September 23, 2023

The tyranny of the uninformed

Posted on 30. May, 2013 by Stephan Helgesen in Politics

Man has wreaked many forms of tyranny on the world over the centuries. Some of them, like the dictatorships of the mid 20th century, stand in bold relief to the potential for tyranny that is enshrined in our founding documents. I’m speaking of our voting laws and the cause and effect relationship between the uninformed or no/low information voter and the running of our country.

Every so often we’re reminded of just how free we are as a nation. Generally, it’s every four years when millions of people cast their ballots for the man or woman who will lead us for another 48 months.

And while there are many serious voters who do their homework on candidates’ policies, pronouncements and promises, I would guess that there are probably many more who couldn’t describe any one of them to you in detail let alone in general terms. In short, they’re uninformed and/or low/no information voters who are choosing our leaders based on entirely different reasons.

That in itself is nothing new. Americans have been voting that way for generations and they probably won’t stop anytime soon. (I remember the Nixon-Kennedy campaign of 1960 when women were voting for Kennedy just because he was good looking and had a thick head of hair!) We are a collection of tribes and we tend to act like them.

Picture this, you’re a member of an indigenous tribe in the rain forest of Brazil. The time of choosing a new chief is drawing near. Your village has been preparing for this for weeks since your old chief died. Normally, the chief would have named a few possible candidates before he died, but he didn’t get around to it, so now it’s up to the men in the village to stand for election (I didn’t say women because this is a patriarchal tribe – 20 miles through the jungle there is a matriarchal village that only chooses women leaders). All eligible candidates and voters must be at least 15 years old, have successfully undergone an initiation to manhood and be recommended by at least one elder in the village.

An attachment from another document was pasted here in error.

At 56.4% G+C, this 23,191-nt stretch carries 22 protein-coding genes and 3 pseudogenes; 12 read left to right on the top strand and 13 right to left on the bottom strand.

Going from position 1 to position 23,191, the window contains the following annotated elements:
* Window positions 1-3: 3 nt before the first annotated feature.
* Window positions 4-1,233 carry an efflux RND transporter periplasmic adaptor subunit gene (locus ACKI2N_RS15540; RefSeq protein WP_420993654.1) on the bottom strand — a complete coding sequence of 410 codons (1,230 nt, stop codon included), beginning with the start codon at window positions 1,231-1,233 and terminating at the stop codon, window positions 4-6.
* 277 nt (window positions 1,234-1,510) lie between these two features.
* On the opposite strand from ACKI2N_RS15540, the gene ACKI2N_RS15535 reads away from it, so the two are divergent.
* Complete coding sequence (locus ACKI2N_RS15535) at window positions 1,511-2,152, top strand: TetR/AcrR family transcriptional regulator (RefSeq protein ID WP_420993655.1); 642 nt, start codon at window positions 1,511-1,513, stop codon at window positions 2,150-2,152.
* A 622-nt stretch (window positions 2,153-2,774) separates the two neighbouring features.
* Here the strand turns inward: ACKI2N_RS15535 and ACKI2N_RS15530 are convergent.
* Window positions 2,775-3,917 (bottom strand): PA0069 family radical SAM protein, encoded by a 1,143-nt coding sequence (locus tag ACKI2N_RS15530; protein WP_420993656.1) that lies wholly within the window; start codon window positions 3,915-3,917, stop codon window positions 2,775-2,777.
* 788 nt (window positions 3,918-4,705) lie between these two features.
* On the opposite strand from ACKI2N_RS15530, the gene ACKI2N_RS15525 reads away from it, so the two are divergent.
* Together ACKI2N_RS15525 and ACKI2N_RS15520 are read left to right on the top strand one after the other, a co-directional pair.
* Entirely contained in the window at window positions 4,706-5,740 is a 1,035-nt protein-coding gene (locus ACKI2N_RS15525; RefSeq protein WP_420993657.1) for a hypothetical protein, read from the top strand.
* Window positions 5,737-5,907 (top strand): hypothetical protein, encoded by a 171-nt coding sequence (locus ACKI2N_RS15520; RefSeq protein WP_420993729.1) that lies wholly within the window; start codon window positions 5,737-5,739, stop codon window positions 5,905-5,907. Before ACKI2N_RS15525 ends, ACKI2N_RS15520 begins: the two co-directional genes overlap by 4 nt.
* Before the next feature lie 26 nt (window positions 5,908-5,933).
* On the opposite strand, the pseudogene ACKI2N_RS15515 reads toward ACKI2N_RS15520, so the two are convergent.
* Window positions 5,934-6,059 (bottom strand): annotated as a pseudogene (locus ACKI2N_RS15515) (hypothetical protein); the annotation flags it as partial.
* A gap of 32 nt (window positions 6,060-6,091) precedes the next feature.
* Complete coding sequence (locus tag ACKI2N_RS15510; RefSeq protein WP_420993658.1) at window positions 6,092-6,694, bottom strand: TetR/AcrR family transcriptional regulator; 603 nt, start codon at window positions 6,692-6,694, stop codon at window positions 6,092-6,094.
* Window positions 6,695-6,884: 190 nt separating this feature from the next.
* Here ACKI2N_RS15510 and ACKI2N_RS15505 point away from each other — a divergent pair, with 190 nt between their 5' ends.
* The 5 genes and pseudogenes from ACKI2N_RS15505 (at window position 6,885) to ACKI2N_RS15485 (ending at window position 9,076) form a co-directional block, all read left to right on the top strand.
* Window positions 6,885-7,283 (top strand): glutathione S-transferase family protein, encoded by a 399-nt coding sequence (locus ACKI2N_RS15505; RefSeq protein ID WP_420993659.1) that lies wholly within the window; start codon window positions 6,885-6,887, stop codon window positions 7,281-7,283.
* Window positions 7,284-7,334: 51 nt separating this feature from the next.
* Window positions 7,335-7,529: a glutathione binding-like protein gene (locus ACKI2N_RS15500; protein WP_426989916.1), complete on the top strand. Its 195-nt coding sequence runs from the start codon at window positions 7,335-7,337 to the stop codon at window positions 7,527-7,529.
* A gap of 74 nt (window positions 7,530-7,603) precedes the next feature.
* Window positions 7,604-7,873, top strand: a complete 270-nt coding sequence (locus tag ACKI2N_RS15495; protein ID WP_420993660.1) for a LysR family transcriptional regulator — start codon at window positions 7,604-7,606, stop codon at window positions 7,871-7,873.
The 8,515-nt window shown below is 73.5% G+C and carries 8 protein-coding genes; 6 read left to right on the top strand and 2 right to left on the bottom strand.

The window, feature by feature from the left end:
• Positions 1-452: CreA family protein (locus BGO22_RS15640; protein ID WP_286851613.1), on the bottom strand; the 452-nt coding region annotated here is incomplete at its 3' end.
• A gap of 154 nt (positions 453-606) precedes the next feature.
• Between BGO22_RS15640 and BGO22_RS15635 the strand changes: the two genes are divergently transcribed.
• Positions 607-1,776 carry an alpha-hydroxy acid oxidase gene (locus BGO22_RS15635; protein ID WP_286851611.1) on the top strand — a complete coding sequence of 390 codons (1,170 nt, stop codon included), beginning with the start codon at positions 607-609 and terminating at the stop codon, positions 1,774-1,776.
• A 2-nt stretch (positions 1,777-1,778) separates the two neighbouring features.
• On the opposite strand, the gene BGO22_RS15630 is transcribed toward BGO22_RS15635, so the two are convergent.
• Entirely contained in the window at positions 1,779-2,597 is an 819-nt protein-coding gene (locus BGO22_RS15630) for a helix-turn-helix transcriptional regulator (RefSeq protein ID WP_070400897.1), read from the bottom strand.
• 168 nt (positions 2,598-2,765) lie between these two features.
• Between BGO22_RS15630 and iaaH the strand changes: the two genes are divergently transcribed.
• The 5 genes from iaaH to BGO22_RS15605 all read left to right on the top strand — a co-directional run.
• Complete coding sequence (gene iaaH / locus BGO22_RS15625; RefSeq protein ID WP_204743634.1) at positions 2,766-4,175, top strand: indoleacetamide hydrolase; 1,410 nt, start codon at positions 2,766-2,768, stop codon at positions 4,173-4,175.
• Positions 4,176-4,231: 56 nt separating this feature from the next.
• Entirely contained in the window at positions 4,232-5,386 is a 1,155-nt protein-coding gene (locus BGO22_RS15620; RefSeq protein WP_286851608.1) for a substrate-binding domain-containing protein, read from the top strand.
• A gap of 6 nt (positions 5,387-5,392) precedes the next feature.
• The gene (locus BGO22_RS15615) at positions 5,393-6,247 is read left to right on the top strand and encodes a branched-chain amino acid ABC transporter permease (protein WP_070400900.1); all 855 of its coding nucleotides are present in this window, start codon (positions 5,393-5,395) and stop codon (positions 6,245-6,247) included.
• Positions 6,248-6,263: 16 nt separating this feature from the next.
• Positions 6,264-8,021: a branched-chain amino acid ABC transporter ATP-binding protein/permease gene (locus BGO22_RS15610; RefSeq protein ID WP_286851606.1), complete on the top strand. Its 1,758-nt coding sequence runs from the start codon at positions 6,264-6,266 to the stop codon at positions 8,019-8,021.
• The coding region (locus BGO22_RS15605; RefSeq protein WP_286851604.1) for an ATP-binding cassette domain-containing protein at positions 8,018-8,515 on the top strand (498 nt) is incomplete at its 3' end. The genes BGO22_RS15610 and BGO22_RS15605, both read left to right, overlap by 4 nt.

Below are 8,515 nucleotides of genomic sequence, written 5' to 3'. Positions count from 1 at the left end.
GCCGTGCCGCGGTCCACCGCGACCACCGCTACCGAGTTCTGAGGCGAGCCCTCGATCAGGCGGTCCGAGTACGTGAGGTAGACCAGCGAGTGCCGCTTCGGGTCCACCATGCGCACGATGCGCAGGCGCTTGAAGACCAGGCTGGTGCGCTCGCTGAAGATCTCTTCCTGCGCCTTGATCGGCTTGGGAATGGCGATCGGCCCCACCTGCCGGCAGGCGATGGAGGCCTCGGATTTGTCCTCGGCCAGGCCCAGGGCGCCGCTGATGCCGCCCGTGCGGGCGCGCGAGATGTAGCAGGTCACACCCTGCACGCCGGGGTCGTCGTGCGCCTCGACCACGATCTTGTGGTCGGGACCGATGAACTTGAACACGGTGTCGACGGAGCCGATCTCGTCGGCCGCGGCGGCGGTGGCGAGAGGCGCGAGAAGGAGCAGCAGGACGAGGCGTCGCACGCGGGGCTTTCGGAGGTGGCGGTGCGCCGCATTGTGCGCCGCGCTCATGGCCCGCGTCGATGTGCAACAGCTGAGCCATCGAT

Three men have come forward and thrown their blowguns into the ring. Each is well known to the villagers. Candidate ‘A’ saved the village from a ferocious beast that was attacking their livestock last year, but he is, as most would agree, dumb as a bag of palm fronds. Candidate ‘B’ is known for his storytelling and keeping the youth of the village spellbound night after night with tales of other people’s heroism. Candidate ‘C’ has faithfully discharged his duties on the tribal council, helped organize successful hunting trips deep into the forest and taken in the children of a deceased neighbor and raised them as his own.

Actually, this is the optimal voting situation as everybody knows everybody else. The candidates’ exploits, successes and failures are common knowledge and the voters are well-known to the candidates. All that remains is to choose among them by remembering their deeds, listening to them speak and watching their body language. There are no information filters, no videotape re-takes or sound bites. What you see is what you get. The candidates know that a promise made must be a promise kept and decisions made must be sound, otherwise all in the village could suffer.

What does this village have that the USA doesn’t? It has an eminently workable election system based on candidate and voter accountability, proven maturity, personal responsibility, and above all a sense of community that guides everyone’s decisions. Question: What do we have that they don’t? Answer: millions of voters who never met the candidates, don’t know anyone who knows them, have never been able to ask them a question and can only turn to the media for their information. Our voters must rely on their friends’ and families’ opinions and their ‘gut’ to choose who will lead them.

I’m not advocating we trade in our ipads for an ispear or pick up and move to the rain forest. I am suggesting that when the low or uninformed among us have just as much sway as the well-informed , those of us who are better informed have an obligation to bring the others up to speed. By the way, the tribe chose Candidate ‘C’ as their new chief.

- Editor


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